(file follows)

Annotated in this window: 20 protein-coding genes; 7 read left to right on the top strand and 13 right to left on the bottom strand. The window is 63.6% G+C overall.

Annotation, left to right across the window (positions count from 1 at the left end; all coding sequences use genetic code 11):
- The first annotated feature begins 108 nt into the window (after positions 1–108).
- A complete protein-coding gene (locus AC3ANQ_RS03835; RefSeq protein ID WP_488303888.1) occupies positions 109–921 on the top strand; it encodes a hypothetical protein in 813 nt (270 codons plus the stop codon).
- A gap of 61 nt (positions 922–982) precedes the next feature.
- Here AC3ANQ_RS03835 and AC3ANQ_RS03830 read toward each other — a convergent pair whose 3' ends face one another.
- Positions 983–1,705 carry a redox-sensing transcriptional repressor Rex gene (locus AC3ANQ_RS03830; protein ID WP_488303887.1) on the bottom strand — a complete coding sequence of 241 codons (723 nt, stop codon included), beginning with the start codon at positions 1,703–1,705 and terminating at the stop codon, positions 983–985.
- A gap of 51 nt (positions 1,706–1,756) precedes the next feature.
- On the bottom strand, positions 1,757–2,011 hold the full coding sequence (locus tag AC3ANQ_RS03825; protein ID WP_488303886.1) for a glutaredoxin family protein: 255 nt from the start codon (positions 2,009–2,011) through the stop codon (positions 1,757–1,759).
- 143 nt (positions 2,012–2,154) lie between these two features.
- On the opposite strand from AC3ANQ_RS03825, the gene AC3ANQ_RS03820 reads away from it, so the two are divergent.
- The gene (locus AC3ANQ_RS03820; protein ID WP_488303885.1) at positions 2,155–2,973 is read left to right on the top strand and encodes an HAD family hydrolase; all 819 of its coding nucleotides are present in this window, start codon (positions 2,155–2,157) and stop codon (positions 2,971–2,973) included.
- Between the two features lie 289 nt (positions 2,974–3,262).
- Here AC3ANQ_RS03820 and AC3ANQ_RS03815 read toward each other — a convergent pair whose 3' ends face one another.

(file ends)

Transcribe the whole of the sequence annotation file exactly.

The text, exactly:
Annotated in this window: 20 protein-coding genes; 7 read left to right on the top strand and 13 right to left on the bottom strand. The window is 63.6% G+C overall.

Annotation, left to right across the window (positions count from 1 at the left end; all coding sequences use genetic code 11):
- The first annotated feature begins 108 nt into the window (after positions 1–108).
- A complete protein-coding gene (locus AC3ANQ_RS03835; RefSeq protein ID WP_488303888.1) occupies positions 109–921 on the top strand; it encodes a hypothetical protein in 813 nt (270 codons plus the stop codon).
- A gap of 61 nt (positions 922–982) precedes the next feature.
- Here AC3ANQ_RS03835 and AC3ANQ_RS03830 read toward each other — a convergent pair whose 3' ends face one another.
- Positions 983–1,705 carry a redox-sensing transcriptional repressor Rex gene (locus AC3ANQ_RS03830; protein ID WP_488303887.1) on the bottom strand — a complete coding sequence of 241 codons (723 nt, stop codon included), beginning with the start codon at positions 1,703–1,705 and terminating at the stop codon, positions 983–985.
- A gap of 51 nt (positions 1,706–1,756) precedes the next feature.
- On the bottom strand, positions 1,757–2,011 hold the full coding sequence (locus tag AC3ANQ_RS03825; protein ID WP_488303886.1) for a glutaredoxin family protein: 255 nt from the start codon (positions 2,009–2,011) through the stop codon (positions 1,757–1,759).
- 143 nt (positions 2,012–2,154) lie between these two features.
- On the opposite strand from AC3ANQ_RS03825, the gene AC3ANQ_RS03820 reads away from it, so the two are divergent.
- The gene (locus AC3ANQ_RS03820; protein ID WP_488303885.1) at positions 2,155–2,973 is read left to right on the top strand and encodes an HAD family hydrolase; all 819 of its coding nucleotides are present in this window, start codon (positions 2,155–2,157) and stop codon (positions 2,971–2,973) included.
- Between the two features lie 289 nt (positions 2,974–3,262).
- Here AC3ANQ_RS03820 and AC3ANQ_RS03815 read toward each other — a convergent pair whose 3' ends face one another.